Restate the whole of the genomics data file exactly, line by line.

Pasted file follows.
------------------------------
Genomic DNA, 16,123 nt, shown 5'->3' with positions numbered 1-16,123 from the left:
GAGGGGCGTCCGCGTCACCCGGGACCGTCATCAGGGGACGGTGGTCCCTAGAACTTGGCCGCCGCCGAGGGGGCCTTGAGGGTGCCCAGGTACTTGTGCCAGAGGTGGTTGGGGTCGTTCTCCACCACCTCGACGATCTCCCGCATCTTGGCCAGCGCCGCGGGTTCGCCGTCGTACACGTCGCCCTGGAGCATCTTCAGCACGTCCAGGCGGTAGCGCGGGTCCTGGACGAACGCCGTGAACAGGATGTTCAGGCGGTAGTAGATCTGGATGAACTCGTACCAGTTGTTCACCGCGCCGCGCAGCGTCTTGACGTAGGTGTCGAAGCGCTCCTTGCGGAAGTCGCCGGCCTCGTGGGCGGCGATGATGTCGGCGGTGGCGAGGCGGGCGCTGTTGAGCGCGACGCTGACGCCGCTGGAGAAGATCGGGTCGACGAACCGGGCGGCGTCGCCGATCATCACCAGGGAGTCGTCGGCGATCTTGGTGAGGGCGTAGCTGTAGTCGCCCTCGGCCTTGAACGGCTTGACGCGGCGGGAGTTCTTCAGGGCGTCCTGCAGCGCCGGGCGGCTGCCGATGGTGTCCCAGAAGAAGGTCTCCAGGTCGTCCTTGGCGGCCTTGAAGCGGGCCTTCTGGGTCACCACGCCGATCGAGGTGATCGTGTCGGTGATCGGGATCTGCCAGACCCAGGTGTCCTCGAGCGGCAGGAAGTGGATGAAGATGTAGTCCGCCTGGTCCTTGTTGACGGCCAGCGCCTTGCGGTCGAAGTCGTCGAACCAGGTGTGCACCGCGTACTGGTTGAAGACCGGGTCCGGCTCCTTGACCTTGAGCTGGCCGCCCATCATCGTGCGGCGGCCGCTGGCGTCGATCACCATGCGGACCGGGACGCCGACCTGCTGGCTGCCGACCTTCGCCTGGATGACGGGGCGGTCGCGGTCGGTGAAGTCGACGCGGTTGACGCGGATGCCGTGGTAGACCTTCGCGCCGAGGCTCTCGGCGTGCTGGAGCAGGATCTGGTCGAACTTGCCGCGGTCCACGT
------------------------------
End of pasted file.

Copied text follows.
Genomic DNA, 16,123 nt, shown 5'->3' with positions numbered 1-16,123 from the left:
GAGGGGCGTCCGCGTCACCCGGGACCGTCATCAGGGGACGGTGGTCCCTAGAACTTGGCCGCCGCCGAGGGGGCCTTGAGGGTGCCCAGGTACTTGTGCCAGAGGTGGTTGGGGTCGTTCTCCACCACCTCGACGATCTCCCGCATCTTGGCCAGCGCCGCGGGTTCGCCGTCGTACACGTCGCCCTGGAGCATCTTCAGCACGTCCAGGCGGTAGCGCGGGTCCTGGACGAACGCCGTGAACAGGATGTTCAGGCGGTAGTAGATCTGGATGAACTCGTACCAGTTGTTCACCGCGCCGCGCAGCGTCTTGACGTAGGTGTCGAAGCGCTCCTTGCGGAAGTCGCCGGCCTCGTGGGCGGCGATGATGTCGGCGGTGGCGAGGCGGGCGCTGTTGAGCGCGACGCTGACGCCGCTGGAGAAGATCGGGTCGACGAACCGGGCGGCGTCGCCGATCATCACCAGGGAGTCGTCGGCGATCTTGGTGAGGGCGTAGCTGTAGTCGCCCTCGGCCTTGAACGGCTTGACGCGGCGGGAGTTCTTCAGGGCGTCCTGCAGCGCCGGGCGGCTGCCGATGGTGTCCCAGAAGAAGGTCTCCAGGTCGTCCTTGGCGGCCTTGAAGCGGGCCTTCTGGGTCACCACGCCGATCGAGGTGATCGTGTCGGTGATCGGGATCTGCCAGACCCAGGTGTCCTCGAGCGGCAGGAAGTGGATGAAGATGTAGTCCGCCTGGTCCTTGTTGACGGCCAGCGCCTTGCGGTCGAAGTCGTCGAACCAGGTGTGCACCGCGTACTGGTTGAAGACCGGGTCCGGCTCCTTGACCTTGAGCTGGCCGCCCATCATCGTGCGGCGGCCGCTGGCGTCGATCACCATGCGGACCGGGACGCCGACCTGCTGGCTGCCGACCTTCGCCTGGATGACGGGGCGGTCGCGGTCGGTGAAGTCGACGCGGTTGACGCGGATGCCGTGGTAGACCTTCGCGCCGAGGCTCTCGGCGTGCTGGAGCAGGATCTGGTCGAACTTGCCGCGGTCCACGT